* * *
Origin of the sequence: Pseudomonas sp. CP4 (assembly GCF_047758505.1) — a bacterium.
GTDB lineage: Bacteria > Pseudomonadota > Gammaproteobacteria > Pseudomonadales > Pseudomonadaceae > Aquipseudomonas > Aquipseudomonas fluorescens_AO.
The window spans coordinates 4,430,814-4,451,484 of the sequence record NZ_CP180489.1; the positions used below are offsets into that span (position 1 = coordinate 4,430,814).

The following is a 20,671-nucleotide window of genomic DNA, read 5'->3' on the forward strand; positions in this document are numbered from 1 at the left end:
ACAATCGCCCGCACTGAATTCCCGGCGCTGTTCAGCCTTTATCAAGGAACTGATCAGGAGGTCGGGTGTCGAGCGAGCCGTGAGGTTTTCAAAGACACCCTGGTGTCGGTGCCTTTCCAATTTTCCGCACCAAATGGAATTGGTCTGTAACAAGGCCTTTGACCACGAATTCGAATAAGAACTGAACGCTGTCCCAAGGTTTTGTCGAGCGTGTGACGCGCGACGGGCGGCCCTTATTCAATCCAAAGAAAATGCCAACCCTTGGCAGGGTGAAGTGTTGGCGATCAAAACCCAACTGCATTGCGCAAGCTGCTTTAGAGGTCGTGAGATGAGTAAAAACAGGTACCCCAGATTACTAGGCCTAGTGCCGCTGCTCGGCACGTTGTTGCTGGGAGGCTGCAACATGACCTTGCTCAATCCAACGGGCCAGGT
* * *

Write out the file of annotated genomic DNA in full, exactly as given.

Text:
Origin of the sequence: Pseudomonas sp. CP4 (assembly GCF_047758505.1) — a bacterium.
GTDB lineage: Bacteria > Pseudomonadota > Gammaproteobacteria > Pseudomonadales > Pseudomonadaceae > Aquipseudomonas > Aquipseudomonas fluorescens_AO.
The window spans coordinates 4,430,814-4,451,484 of the sequence record NZ_CP180489.1; the positions used below are offsets into that span (position 1 = coordinate 4,430,814).

The following is a 20,671-nucleotide window of genomic DNA, read 5'->3' on the forward strand; positions in this document are numbered from 1 at the left end:
ACAATCGCCCGCACTGAATTCCCGGCGCTGTTCAGCCTTTATCAAGGAACTGATCAGGAGGTCGGGTGTCGAGCGAGCCGTGAGGTTTTCAAAGACACCCTGGTGTCGGTGCCTTTCCAATTTTCCGCACCAAATGGAATTGGTCTGTAACAAGGCCTTTGACCACGAATTCGAATAAGAACTGAACGCTGTCCCAAGGTTTTGTCGAGCGTGTGACGCGCGACGGGCGGCCCTTATTCAATCCAAAGAAAATGCCAACCCTTGGCAGGGTGAAGTGTTGGCGATCAAAACCCAACTGCATTGCGCAAGCTGCTTTAGAGGTCGTGAGATGAGTAAAAACAGGTACCCCAGATTACTAGGCCTAGTGCCGCTGCTCGGCACGTTGTTGCTGGGAGGCTGCAACATGACCTTGCTCAATCCAACGGGCCAGGT